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Re: attribute order (RE: Syntax Sugar and XML information models)

From: Simon St.Laurent <simonstl@simonstl.com>

>Now if only we knew quite how it happened that way in SGML - might help to
>evaluate whether the blushing is worth it!

(See my previous post)

An example of the same issue came up in XML Schemas' design, and was
resolved differently.

The example was whether to have attribute declations before or after or
either or both of content declarations.

The issue for this and for attributes is whether, if something is not
significant, order should be fixed or free.  There is an argument (entirely
spurious IMHO) that (supposedly based on "information theoretic principles")
that you want to reduce randomness so that you can, for example, increase
various kinds of compressability or slottedness which might be good for data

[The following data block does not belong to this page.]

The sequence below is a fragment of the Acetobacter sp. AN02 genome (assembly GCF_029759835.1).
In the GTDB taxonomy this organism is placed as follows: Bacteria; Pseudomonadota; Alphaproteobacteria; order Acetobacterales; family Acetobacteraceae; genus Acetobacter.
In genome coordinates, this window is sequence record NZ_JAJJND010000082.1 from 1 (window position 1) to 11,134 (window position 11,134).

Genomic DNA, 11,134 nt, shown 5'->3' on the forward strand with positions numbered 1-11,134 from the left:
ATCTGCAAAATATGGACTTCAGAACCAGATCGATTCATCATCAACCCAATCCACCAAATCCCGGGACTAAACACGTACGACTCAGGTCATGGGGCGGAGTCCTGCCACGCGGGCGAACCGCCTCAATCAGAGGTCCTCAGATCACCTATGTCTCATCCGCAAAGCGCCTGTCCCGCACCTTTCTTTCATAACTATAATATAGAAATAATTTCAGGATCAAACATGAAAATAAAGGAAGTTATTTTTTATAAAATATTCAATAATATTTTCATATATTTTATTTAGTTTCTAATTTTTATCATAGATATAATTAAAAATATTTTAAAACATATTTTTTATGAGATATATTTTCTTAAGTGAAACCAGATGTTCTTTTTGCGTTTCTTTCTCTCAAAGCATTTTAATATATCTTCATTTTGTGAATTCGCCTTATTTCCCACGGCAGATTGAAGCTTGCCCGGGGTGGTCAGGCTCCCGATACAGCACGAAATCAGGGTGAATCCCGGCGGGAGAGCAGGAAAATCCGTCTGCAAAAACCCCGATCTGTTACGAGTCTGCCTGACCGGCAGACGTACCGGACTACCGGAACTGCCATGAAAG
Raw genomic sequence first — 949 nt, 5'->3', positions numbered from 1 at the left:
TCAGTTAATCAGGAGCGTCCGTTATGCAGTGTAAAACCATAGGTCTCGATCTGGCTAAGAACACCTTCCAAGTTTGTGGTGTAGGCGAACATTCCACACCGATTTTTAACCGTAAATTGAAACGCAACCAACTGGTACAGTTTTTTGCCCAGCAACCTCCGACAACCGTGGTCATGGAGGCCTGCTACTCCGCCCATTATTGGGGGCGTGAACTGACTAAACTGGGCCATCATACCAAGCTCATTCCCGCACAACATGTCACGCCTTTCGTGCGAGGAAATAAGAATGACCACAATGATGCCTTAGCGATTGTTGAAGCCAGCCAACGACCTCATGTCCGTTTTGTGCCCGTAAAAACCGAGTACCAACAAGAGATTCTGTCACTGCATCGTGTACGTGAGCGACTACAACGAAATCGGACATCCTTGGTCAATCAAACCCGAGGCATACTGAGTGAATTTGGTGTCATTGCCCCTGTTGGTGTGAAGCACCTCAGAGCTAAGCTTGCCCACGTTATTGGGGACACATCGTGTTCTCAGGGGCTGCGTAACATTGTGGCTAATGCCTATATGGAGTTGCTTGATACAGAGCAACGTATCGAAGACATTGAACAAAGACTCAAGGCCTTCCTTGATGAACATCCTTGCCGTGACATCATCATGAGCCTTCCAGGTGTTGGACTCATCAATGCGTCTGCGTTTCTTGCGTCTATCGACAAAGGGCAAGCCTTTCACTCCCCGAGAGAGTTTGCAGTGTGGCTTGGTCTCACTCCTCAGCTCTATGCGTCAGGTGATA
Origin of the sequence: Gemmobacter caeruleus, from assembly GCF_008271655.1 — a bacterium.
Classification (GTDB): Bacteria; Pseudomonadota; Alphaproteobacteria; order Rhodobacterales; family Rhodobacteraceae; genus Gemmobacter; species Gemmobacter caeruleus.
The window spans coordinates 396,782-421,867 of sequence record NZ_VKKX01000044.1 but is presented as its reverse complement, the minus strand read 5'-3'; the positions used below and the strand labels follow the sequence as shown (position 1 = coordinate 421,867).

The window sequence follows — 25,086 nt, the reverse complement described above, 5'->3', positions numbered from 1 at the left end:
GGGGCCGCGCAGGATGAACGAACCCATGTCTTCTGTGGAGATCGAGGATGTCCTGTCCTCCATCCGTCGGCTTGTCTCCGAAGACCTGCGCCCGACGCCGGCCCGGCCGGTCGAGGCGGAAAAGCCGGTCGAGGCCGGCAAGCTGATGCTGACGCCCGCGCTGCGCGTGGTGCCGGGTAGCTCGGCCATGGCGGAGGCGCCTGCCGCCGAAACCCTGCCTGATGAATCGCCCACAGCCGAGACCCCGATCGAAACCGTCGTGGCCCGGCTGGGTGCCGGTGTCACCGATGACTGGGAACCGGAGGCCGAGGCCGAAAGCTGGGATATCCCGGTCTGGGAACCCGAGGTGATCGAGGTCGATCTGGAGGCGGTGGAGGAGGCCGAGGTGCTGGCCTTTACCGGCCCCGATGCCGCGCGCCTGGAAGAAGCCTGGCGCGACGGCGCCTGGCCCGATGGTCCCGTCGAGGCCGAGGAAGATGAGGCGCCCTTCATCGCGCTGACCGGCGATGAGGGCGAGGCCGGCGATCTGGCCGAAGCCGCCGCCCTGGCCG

transmission and implementation; with this view, fixing some arbitrary order
is good.  My view is that fixing any order where none is required is
gratuitous, taxing and goes against the
spoonful-of-sugar-helps-the-medicine-go-down principle; with this view,
allowing arbitrary order is good because it does not require generators to
(have to worry about code to) sort the attributes in ways redundant for
naming purposes.

And, in passing, I note that C14n has required sorted attributes to help
comparisons, so if semi-c14n of data become usual we can expect less
preservation of the order of attributes in the future (for
vanilla-infoset -based processors.)

(Also, I am aware we are to some extent talking some of us about
significance and some of us about preservation, which are not the same.)

Rick Jelliffe